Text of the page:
WX1BOX, the Amateur Radio Station at the National Weather Service (NWS) office in Taunton, Massachusetts joined numerous SKYWARN nets across New England in activating for an early-January nor’easter that brought significant coastal flooding, damaging winds — with hurricane-force wind gusts downing trees and power lines — and heavy snow accumulations to the region. The eastern coast of New England experienced high snowfall rates, whiteout conditions, and even “thunder snow.” A dramatic drop in barometric pressure generated a so-called “bomb cyclone.”
WX1BOX was active for 16.5 hours, supporting data gathering for the NWS. Local and state emergency managers, broadcast media, and other agencies also used these reports for situational awareness during the storm and to assess the need for any later recovery efforts.
“A widespread 8 to 18 inches of snow fell across Southern New England away from Cape Cod and the Islands. There were reports of thunderstorms with snowfall rates in the 2 to 3 inches per hour range,” said Rob Macedo, KD1CY, Eastern Massachusetts Assistant Section Emergency Coordinator and NWS Taunton SKYWARN liaison. “Wind gusts between 70 and 76 MPH were recorded over Cape Cod and the Islands, and wind gusts in the 40-70 MPH range were common across the rest of Southern New England.”
Macedo said the severe and widespread coastal flooding in some eastern Massachusetts locations was at the higher end of coastal flood events experienced in the last 10 years or so.
WX1BOX posted a report, with details on snowfall amounts, winds, coastal flooding, wind damage, and photos and videos from the storm on its Facebook page.
Cape Cod Amateur Radio Emergency Service (ARES) was active at the Barnstable County Mutual Aid Coordination Center (MACC), convening ARES/SKYWARN nets and providing wind damage and coastal flood reports from their region. For the most part, Cape Cod and the Islands received rain, which was followed by a period of snow as temperatures dropped. The resulting “flash freeze” conditions led to dangerously icy roadways. Damaging winds causing scattered power outages and coastal flooding were the biggest problems, with an inch or two of rainfall in the area. Staffing the station was Cape Cod ARES District Emergency Coordinator Frank O’Laughlin, WQ1O, and Tom Wruk, KB1QCQ.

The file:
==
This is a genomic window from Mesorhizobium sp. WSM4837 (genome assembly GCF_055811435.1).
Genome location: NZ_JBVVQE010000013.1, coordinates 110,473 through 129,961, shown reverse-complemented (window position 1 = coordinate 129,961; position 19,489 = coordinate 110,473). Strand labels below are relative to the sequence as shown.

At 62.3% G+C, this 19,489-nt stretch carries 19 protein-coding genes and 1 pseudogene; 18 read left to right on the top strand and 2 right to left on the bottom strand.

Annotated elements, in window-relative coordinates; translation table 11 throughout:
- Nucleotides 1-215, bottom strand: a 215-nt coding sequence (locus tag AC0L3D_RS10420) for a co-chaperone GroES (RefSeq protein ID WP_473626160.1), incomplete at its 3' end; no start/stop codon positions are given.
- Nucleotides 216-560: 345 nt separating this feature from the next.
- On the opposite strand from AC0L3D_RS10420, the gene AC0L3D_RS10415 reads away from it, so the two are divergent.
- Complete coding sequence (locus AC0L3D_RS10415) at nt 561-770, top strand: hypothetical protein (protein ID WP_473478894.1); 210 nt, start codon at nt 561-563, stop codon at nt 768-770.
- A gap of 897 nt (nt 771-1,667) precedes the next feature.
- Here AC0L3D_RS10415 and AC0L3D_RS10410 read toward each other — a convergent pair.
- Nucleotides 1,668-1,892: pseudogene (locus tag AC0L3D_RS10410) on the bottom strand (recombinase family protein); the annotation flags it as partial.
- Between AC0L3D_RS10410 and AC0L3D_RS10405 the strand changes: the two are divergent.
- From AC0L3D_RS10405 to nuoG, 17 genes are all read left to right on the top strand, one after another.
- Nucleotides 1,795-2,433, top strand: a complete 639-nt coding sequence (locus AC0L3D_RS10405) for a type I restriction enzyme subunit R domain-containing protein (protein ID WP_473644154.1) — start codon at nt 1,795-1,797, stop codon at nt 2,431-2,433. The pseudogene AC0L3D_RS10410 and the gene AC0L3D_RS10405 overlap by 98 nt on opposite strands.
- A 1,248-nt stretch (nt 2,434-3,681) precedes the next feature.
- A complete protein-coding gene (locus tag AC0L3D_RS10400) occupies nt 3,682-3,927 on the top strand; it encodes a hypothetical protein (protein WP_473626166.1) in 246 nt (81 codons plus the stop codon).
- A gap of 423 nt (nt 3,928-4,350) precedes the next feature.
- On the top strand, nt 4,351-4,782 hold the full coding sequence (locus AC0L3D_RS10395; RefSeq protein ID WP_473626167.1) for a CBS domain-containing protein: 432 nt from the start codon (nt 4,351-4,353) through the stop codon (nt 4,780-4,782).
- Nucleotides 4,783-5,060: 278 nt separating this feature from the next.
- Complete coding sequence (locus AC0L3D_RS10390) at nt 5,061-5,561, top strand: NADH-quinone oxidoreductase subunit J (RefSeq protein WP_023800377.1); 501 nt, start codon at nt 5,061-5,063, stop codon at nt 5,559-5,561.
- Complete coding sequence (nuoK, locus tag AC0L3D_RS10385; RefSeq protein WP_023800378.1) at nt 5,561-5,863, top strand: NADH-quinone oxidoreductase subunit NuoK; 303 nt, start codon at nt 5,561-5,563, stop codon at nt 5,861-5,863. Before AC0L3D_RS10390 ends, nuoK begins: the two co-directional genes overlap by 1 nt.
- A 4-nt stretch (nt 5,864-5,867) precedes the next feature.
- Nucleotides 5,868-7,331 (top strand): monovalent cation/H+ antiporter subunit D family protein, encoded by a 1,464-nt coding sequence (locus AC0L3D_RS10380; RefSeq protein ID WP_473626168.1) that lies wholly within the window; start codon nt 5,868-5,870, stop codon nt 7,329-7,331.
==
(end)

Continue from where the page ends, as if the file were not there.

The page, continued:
The Peabody Emergency Operations Center (EOC) was active on the Massachusetts North Shore, and the EOC served as a net control point for SKYWARN nets in the North Shore area. Coastal flooding reports from the North Shore and surrounding areas and snowfall totals were relayed to WX1BOX and other agencies from their nets. Staffing the EOC station were North Shore ARES DEC Jim Palmer, KB1KQW; Matt Knowles, KC1AEI, and Dave Pais, N1VSI.
At the Eastern Massachusetts ARES section level, ARES went on standby for any agency needs or to support any local ARES activations by Eastern Massachusetts ARES SEC Marek Kozubal, KB1NCG. Local nets were active on approximately 10 different repeaters across the NWS Taunton coverage area. The New England Echolink/IRLP reflector system was also active, with reporting stations from across New England, supplemented by a tie-in to the conference node typically used by the VoIP Hurricane Net.
An offer of assistance came from members of Illinois SKYWARN, including a team member who handles SKYWARN for WX9LOT, the Amateur Radio station at the NWS Chicago/Romeoville office. Debby Gray, WX9VOR, and Joe Perry, K9JPP, assisted by monitoring Echolink and supported data entry of snowfall reports from the region.
“This demonstrated a ‘virtual EOC’ approach to storm monitoring utilizing out-of-area resources to support a storm incident with local personnel providing local perspective.
Operators at WX1GYX, the Amateur Radio station at the Gray, Maine, NWS Office, were active all day on January
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